Saturday, March 2, 2013

The Confession- Part 3

You see, I have reached the chapter in this book in which I started to feel compelled towards our killer, Mr. Travis Boyette. Well, not entirely.
Yes, he raped and killed Nikki Yerber mercilessly, but it was actually sad for him too.
Travis was actually an unwanted kid in a failed marriage. He never really knew his dad, he called his mother's lover "Daddy". His mom spent most of her time battling her addiction to booze instead of taking care of her children. Travis has another brother, who also happens to be neglected and ends up in a reform school. Being constantly neglected by his parents, Travis becomes an easy target for his Uncle Chett, who has a penchant for young boy. Okay,okay, he's a pedophile. Travis was so young then, minds so impressionable that he has no idea what his uncle was doing to him. All he know is that after the pain ends, he gets ice cream. Before long, he became a problem to the neighborhood. Sniffing pot, doing drugs, stealing from stores, smoking, he was following the footsteps of other bad boys in the small town, and needless to say, the town never ran out of problematic youths. These youths, Travis included, was taken to the reform school. One look into his file, Travis became easy targets for the guards. For two years, he was subjected to violence, hatred, tortures and sexual abuse. The reform school is a place where society cultivate career criminal. The society wants to lock up these youths and throw away the key before they became a nuisance to them. They forgot for a fact that eventually these young criminals will be let out.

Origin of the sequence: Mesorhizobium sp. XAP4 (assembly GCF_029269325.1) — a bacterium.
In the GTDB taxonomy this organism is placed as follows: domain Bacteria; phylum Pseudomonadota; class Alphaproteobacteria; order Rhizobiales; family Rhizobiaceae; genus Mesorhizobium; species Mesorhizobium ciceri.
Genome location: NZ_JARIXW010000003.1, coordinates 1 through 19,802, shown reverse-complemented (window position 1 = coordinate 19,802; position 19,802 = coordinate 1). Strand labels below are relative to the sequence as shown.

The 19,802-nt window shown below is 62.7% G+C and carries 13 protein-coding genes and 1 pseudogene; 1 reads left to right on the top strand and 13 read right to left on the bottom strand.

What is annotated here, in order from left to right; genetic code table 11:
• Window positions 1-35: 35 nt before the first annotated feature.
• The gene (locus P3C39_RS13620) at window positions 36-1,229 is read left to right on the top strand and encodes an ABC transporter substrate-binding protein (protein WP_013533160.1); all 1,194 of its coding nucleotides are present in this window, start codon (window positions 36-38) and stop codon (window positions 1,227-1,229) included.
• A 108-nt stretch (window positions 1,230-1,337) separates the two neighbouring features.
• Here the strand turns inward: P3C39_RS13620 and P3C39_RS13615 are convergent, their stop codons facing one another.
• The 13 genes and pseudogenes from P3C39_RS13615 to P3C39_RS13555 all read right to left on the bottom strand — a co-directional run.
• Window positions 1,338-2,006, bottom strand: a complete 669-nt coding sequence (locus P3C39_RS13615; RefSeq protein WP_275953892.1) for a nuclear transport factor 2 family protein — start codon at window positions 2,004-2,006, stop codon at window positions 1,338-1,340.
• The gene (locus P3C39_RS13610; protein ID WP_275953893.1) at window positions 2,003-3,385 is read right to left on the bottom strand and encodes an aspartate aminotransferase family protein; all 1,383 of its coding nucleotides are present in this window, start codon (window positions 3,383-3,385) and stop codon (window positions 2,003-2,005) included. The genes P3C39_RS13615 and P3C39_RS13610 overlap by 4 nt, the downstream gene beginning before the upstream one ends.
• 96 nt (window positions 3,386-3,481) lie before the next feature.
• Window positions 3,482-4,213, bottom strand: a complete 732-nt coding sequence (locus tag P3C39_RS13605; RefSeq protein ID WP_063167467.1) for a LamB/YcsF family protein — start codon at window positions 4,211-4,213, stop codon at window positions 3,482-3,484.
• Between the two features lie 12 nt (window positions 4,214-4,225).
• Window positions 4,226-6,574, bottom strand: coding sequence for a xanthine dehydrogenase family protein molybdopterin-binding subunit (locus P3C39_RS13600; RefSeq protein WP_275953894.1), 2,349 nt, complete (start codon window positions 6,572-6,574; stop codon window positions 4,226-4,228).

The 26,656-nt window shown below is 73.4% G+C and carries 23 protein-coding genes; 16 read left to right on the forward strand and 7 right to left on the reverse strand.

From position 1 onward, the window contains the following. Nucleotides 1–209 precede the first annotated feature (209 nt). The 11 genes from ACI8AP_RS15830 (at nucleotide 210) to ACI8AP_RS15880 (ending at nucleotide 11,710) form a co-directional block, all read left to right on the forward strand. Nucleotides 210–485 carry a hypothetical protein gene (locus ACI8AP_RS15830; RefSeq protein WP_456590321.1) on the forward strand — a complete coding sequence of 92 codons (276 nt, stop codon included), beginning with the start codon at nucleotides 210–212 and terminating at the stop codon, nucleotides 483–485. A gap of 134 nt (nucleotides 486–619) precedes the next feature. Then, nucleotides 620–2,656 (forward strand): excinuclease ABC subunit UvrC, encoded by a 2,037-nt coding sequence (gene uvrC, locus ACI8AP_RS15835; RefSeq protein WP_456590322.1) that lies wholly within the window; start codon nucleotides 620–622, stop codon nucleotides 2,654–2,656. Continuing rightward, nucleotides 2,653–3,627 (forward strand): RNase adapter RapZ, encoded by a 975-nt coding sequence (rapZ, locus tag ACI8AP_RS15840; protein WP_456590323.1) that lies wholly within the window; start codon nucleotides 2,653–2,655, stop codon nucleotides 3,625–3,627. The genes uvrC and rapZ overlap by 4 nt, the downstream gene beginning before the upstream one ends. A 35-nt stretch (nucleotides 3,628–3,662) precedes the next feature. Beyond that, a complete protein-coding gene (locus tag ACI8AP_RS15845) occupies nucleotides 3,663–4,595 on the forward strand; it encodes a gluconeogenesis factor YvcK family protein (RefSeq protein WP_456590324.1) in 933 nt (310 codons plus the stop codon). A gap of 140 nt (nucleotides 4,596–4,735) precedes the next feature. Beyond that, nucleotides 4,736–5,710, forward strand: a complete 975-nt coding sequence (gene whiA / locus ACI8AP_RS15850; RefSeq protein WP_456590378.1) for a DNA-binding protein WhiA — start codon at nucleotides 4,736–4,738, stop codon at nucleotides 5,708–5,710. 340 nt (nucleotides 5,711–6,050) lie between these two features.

And what's a young man of fifteen whose life has been subjected to endless violence would do when he finally got out? The novelty of freedom when wears off when he got a whiff of the lure of another crime. Another crime he was about to commit as an adult.
So, that's what Travis did. He committed one crime after another and got hooked.
He was wondering, after all of his dreadful ordeals, should he be the only one to shoulder the blame? Or is the society at fault too?
Mind boggling, huh?

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